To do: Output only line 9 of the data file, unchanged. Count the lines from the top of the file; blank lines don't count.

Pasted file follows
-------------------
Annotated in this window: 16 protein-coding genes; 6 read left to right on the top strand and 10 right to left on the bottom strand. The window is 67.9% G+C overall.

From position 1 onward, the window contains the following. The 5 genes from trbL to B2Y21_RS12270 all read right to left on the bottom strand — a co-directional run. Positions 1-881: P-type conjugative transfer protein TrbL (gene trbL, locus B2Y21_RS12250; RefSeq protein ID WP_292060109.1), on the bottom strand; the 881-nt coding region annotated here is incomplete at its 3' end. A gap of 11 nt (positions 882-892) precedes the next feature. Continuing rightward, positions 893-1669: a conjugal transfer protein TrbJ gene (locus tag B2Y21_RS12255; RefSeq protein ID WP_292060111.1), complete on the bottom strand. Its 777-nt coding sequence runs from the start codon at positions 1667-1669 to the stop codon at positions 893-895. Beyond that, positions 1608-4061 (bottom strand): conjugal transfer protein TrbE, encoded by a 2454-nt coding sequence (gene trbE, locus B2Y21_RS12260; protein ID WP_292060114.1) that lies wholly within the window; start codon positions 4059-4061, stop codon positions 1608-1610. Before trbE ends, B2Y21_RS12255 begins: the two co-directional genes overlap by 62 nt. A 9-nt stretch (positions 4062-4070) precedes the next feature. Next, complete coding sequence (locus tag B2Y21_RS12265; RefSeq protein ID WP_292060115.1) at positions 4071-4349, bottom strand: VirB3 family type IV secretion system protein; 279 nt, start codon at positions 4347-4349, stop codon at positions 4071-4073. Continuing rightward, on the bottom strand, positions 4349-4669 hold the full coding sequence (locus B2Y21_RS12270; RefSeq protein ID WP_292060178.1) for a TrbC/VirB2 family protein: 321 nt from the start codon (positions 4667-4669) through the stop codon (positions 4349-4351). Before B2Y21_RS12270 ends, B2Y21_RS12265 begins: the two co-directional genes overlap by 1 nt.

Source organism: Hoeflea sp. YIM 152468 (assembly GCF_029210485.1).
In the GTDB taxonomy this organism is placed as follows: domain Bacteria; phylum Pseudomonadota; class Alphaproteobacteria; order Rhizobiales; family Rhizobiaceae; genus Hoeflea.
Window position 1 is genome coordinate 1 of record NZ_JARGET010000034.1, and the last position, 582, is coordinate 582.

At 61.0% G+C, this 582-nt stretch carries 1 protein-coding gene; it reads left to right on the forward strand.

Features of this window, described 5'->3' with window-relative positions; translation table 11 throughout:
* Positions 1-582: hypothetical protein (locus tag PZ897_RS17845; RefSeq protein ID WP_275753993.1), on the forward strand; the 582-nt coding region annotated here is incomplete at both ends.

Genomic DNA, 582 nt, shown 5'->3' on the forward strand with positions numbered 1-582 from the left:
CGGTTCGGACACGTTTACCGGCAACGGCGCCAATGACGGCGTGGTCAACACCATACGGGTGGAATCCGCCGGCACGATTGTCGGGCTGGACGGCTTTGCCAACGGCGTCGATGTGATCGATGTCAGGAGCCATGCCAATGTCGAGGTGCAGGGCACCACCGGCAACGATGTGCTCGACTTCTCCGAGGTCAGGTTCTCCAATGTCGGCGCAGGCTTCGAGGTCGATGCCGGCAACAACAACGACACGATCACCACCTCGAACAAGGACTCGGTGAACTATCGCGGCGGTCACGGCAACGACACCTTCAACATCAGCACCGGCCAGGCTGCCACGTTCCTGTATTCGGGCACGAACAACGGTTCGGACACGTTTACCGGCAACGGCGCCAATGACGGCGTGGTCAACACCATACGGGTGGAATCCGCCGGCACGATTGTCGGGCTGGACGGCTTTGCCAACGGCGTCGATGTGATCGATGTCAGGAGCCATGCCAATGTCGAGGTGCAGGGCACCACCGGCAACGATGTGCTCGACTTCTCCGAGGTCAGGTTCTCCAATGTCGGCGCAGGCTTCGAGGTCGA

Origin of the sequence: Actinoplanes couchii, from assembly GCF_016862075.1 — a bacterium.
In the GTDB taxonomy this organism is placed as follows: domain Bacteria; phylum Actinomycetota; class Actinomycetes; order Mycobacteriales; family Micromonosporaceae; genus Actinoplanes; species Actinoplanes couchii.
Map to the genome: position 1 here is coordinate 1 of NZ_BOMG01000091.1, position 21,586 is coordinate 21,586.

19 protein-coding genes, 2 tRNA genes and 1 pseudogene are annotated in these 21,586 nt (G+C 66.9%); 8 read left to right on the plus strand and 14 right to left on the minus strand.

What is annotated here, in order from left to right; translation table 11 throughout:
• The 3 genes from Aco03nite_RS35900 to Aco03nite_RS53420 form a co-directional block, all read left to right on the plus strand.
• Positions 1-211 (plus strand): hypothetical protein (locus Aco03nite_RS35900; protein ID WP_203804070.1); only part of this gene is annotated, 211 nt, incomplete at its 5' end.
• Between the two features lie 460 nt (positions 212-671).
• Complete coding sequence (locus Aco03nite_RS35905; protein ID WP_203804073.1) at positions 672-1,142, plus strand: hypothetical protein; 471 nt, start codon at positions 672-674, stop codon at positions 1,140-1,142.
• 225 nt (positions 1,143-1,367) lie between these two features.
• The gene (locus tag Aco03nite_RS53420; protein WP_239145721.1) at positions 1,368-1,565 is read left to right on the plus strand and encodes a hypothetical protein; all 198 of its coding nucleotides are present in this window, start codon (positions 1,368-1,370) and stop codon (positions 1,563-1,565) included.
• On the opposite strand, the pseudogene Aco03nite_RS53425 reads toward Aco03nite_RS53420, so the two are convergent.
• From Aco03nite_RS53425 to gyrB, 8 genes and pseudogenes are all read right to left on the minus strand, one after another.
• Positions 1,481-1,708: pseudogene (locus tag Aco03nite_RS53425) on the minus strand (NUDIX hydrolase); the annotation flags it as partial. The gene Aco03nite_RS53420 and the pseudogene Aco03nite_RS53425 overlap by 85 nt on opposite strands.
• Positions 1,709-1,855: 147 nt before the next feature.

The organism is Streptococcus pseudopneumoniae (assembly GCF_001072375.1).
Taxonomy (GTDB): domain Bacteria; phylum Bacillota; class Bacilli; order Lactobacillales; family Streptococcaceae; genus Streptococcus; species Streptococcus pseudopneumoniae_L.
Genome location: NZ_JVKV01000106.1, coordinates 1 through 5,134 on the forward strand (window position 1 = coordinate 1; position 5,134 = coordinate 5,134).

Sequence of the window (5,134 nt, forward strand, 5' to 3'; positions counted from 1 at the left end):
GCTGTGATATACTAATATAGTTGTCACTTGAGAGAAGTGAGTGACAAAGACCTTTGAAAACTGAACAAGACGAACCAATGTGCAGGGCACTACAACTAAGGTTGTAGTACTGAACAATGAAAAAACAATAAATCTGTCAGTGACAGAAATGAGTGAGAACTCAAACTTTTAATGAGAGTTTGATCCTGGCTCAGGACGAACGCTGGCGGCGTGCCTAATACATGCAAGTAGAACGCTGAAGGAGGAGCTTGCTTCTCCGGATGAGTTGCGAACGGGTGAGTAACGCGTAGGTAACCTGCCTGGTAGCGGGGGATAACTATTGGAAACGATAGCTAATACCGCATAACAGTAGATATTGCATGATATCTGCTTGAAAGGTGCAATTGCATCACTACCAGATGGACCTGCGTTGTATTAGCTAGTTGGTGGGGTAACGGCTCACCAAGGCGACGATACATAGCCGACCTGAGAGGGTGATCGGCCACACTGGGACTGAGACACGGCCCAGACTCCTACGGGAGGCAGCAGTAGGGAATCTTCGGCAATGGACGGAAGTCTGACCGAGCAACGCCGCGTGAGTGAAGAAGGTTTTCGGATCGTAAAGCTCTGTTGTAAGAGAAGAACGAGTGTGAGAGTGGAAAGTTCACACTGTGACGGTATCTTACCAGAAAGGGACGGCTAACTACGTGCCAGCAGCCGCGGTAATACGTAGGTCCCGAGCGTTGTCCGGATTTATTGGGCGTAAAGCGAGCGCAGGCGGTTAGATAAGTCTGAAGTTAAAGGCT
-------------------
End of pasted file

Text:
Genomic DNA, 582 nt, shown 5'->3' on the forward strand with positions numbered 1-582 from the left: